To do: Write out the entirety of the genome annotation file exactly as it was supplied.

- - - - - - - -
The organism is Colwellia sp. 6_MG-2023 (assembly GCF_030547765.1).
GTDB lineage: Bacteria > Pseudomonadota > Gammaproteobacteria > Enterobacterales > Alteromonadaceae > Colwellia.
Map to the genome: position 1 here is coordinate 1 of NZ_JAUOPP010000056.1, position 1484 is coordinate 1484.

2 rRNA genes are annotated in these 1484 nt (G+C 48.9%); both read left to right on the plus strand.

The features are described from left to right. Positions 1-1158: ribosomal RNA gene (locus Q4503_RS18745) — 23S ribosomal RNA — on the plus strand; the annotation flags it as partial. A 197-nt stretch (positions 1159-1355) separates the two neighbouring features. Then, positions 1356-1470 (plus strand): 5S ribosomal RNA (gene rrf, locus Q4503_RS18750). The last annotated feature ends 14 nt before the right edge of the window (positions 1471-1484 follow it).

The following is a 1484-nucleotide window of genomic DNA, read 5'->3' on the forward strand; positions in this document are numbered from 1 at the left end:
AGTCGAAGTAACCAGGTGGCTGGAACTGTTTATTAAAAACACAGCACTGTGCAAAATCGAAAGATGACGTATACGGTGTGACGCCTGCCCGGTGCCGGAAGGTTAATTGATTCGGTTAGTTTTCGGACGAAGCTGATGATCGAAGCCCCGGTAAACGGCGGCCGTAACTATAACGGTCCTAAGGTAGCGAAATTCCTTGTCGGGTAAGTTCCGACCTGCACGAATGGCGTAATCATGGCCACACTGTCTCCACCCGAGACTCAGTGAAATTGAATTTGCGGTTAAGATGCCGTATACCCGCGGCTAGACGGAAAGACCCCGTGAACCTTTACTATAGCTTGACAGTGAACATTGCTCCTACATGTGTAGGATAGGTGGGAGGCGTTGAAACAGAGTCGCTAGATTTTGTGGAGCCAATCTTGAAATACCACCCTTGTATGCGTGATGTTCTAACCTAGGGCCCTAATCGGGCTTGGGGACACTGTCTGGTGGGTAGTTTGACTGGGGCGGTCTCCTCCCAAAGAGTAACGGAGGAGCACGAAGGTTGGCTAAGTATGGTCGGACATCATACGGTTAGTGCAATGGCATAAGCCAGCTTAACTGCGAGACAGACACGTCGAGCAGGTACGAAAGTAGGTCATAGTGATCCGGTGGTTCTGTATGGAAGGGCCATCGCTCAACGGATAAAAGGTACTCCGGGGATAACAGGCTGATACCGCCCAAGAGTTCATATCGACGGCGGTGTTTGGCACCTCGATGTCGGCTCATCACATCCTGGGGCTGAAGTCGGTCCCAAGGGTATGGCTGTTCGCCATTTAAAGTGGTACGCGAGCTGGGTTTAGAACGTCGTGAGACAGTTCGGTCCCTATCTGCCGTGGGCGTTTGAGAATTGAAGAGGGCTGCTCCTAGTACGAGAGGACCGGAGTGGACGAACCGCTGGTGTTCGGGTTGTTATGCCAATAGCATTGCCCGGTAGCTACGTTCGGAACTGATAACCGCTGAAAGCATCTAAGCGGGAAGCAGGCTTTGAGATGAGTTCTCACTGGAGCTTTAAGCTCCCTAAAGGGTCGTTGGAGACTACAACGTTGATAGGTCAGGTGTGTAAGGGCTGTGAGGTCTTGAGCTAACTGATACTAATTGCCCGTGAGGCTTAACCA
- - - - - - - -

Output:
The organism is Colwellia sp. 6_MG-2023 (assembly GCF_030547765.1).
GTDB lineage: Bacteria > Pseudomonadota > Gammaproteobacteria > Enterobacterales > Alteromonadaceae > Colwellia.
Map to the genome: position 1 here is coordinate 1 of NZ_JAUOPP010000056.1, position 1484 is coordinate 1484.

2 rRNA genes are annotated in these 1484 nt (G+C 48.9%); both read left to right on the plus strand.

The features are described from left to right. Positions 1-1158: ribosomal RNA gene (locus Q4503_RS18745) — 23S ribosomal RNA — on the plus strand; the annotation flags it as partial. A 197-nt stretch (positions 1159-1355) separates the two neighbouring features. Then, positions 1356-1470 (plus strand): 5S ribosomal RNA (gene rrf, locus Q4503_RS18750). The last annotated feature ends 14 nt before the right edge of the window (positions 1471-1484 follow it).

The following is a 1484-nucleotide window of genomic DNA, read 5'->3' on the forward strand; positions in this document are numbered from 1 at the left end:
AGTCGAAGTAACCAGGTGGCTGGAACTGTTTATTAAAAACACAGCACTGTGCAAAATCGAAAGATGACGTATACGGTGTGACGCCTGCCCGGTGCCGGAAGGTTAATTGATTCGGTTAGTTTTCGGACGAAGCTGATGATCGAAGCCCCGGTAAACGGCGGCCGTAACTATAACGGTCCTAAGGTAGCGAAATTCCTTGTCGGGTAAGTTCCGACCTGCACGAATGGCGTAATCATGGCCACACTGTCTCCACCCGAGACTCAGTGAAATTGAATTTGCGGTTAAGATGCCGTATACCCGCGGCTAGACGGAAAGACCCCGTGAACCTTTACTATAGCTTGACAGTGAACATTGCTCCTACATGTGTAGGATAGGTGGGAGGCGTTGAAACAGAGTCGCTAGATTTTGTGGAGCCAATCTTGAAATACCACCCTTGTATGCGTGATGTTCTAACCTAGGGCCCTAATCGGGCTTGGGGACACTGTCTGGTGGGTAGTTTGACTGGGGCGGTCTCCTCCCAAAGAGTAACGGAGGAGCACGAAGGTTGGCTAAGTATGGTCGGACATCATACGGTTAGTGCAATGGCATAAGCCAGCTTAACTGCGAGACAGACACGTCGAGCAGGTACGAAAGTAGGTCATAGTGATCCGGTGGTTCTGTATGGAAGGGCCATCGCTCAACGGATAAAAGGTACTCCGGGGATAACAGGCTGATACCGCCCAAGAGTTCATATCGACGGCGGTGTTTGGCACCTCGATGTCGGCTCATCACATCCTGGGGCTGAAGTCGGTCCCAAGGGTATGGCTGTTCGCCATTTAAAGTGGTACGCGAGCTGGGTTTAGAACGTCGTGAGACAGTTCGGTCCCTATCTGCCGTGGGCGTTTGAGAATTGAAGAGGGCTGCTCCTAGTACGAGAGGACCGGAGTGGACGAACCGCTGGTGTTCGGGTTGTTATGCCAATAGCATTGCCCGGTAGCTACGTTCGGAACTGATAACCGCTGAAAGCATCTAAGCGGGAAGCAGGCTTTGAGATGAGTTCTCACTGGAGCTTTAAGCTCCCTAAAGGGTCGTTGGAGACTACAACGTTGATAGGTCAGGTGTGTAAGGGCTGTGAGGTCTTGAGCTAACTGATACTAATTGCCCGTGAGGCTTAACCA